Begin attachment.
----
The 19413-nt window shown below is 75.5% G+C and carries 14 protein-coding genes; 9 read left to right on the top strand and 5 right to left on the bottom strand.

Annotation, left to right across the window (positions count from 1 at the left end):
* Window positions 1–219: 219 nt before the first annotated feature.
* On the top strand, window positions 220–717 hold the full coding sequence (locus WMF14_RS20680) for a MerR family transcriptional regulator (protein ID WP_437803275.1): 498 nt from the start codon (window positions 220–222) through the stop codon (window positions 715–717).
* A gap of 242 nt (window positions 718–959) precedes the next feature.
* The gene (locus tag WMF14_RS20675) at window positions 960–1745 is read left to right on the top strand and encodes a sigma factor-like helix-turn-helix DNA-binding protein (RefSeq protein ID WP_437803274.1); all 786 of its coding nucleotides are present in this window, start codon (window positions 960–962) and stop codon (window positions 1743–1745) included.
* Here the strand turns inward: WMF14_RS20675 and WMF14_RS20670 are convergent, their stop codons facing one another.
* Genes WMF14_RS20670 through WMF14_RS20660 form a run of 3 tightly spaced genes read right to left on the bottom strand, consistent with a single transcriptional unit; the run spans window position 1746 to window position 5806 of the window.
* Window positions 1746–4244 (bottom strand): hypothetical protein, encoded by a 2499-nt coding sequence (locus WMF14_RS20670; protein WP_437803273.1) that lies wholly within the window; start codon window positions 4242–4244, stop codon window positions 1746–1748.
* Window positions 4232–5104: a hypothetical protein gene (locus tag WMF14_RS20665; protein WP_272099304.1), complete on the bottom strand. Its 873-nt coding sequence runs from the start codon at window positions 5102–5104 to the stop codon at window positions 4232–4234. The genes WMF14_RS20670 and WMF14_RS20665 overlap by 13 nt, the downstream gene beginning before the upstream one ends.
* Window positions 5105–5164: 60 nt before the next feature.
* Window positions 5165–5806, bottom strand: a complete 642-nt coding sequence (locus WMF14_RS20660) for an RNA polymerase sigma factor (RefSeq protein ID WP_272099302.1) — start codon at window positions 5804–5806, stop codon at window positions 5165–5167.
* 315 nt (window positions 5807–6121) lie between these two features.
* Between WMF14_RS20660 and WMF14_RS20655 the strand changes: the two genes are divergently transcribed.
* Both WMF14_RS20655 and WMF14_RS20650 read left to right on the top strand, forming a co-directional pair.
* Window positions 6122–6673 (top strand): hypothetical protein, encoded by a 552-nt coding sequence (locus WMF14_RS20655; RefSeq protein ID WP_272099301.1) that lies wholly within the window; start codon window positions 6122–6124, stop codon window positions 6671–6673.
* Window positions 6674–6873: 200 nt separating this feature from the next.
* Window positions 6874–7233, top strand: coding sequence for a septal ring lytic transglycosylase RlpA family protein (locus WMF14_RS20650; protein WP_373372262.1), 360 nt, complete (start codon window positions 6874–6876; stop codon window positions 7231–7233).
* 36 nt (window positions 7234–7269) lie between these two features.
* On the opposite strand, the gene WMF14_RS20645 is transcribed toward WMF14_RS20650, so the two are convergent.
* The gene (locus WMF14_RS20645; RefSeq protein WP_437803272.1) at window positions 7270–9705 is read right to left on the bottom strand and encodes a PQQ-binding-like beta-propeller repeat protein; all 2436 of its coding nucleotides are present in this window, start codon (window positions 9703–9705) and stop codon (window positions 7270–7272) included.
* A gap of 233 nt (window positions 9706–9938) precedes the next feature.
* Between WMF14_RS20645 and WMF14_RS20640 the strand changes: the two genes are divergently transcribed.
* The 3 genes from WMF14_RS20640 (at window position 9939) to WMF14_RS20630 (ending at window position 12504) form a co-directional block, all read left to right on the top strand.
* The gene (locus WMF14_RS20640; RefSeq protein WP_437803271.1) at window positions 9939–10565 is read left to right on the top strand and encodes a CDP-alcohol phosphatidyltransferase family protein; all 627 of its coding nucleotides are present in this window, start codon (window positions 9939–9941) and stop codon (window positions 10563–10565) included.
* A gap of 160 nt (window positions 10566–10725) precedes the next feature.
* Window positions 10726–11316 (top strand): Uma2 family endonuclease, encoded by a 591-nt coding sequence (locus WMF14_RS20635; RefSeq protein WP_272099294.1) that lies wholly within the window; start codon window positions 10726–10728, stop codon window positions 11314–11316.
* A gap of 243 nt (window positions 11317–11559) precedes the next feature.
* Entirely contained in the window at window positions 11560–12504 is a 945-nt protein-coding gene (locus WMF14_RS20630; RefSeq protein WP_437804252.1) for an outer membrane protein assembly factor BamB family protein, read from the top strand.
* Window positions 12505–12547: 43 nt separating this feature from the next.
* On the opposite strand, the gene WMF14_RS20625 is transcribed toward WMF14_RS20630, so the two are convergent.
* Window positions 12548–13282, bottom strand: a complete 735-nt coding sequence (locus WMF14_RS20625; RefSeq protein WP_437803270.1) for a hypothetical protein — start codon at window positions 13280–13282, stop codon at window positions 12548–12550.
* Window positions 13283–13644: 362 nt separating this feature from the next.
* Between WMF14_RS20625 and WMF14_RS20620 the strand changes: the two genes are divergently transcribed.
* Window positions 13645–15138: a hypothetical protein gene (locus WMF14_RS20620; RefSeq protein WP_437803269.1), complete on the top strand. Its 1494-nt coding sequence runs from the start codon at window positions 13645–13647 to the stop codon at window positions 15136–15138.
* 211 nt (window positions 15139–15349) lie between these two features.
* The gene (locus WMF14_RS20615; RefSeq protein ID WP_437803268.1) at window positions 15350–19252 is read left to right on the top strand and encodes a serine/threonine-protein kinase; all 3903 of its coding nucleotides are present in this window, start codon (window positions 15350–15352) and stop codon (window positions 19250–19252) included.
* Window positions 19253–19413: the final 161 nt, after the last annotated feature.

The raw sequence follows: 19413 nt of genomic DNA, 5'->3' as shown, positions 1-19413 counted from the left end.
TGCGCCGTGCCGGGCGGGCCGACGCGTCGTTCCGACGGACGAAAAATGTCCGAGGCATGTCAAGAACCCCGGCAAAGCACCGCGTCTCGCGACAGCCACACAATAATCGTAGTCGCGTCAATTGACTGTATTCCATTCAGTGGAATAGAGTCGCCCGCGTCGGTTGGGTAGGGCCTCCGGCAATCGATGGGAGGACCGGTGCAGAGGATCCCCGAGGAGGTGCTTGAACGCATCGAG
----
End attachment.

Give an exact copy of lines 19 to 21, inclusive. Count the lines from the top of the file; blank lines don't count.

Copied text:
* 36 nt (window positions 7234–7269) lie between these two features.
* On the opposite strand, the gene WMF14_RS20645 is transcribed toward WMF14_RS20650, so the two are convergent.
* The gene (locus WMF14_RS20645; RefSeq protein WP_437803272.1) at window positions 7270–9705 is read right to left on the bottom strand and encodes a PQQ-binding-like beta-propeller repeat protein; all 2436 of its coding nucleotides are present in this window, start codon (window positions 9703–9705) and stop codon (window positions 7270–7272) included.